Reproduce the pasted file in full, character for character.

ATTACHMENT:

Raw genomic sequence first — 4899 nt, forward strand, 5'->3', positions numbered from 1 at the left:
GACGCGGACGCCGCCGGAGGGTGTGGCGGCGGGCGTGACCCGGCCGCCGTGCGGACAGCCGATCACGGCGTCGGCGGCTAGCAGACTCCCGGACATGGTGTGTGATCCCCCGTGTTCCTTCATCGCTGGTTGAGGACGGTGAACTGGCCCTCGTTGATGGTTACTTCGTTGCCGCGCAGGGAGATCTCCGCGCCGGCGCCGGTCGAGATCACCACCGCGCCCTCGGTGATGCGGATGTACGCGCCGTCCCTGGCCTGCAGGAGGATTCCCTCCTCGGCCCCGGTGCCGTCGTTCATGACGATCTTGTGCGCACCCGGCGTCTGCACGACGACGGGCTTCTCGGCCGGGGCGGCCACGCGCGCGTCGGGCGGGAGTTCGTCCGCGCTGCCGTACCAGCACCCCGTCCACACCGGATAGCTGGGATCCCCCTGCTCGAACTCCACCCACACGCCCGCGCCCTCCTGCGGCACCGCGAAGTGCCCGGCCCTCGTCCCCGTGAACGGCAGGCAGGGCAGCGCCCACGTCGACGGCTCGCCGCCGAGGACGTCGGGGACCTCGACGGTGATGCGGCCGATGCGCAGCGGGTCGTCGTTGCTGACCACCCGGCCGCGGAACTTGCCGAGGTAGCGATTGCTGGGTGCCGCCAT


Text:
Raw genomic sequence first — 4899 nt, forward strand, 5'->3', positions numbered from 1 at the left:
GACGCGGACGCCGCCGGAGGGTGTGGCGGCGGGCGTGACCCGGCCGCCGTGCGGACAGCCGATCACGGCGTCGGCGGCTAGCAGACTCCCGGACATGGTGTGTGATCCCCCGTGTTCCTTCATCGCTGGTTGAGGACGGTGAACTGGCCCTCGTTGATGGTTACTTCGTTGCCGCGCAGGGAGATCTCCGCGCCGGCGCCGGTCGAGATCACCACCGCGCCCTCGGTGATGCGGATGTACGCGCCGTCCCTGGCCTGCAGGAGGATTCCCTCCTCGGCCCCGGTGCCGTCGTTCATGACGATCTTGTGCGCACCCGGCGTCTGCACGACGACGGGCTTCTCGGCCGGGGCGGCCACGCGCGCGTCGGGCGGGAGTTCGTCCGCGCTGCCGTACCAGCACCCCGTCCACACCGGATAGCTGGGATCCCCCTGCTCGAACTCCACCCACACGCCCGCGCCCTCCTGCGGCACCGCGAAGTGCCCGGCCCTCGTCCCCGTGAACGGCAGGCAGGGCAGCGCCCACGTCGACGGCTCGCCGCCGAGGACGTCGGGGACCTCGACGGTGATGCGGCCGATGCGCAGCGGGTCGTCGTTGCTGACCACCCGGCCGCGGAACTTGCCGAGGTAGCGATTGCTGGGTGCCGCCAT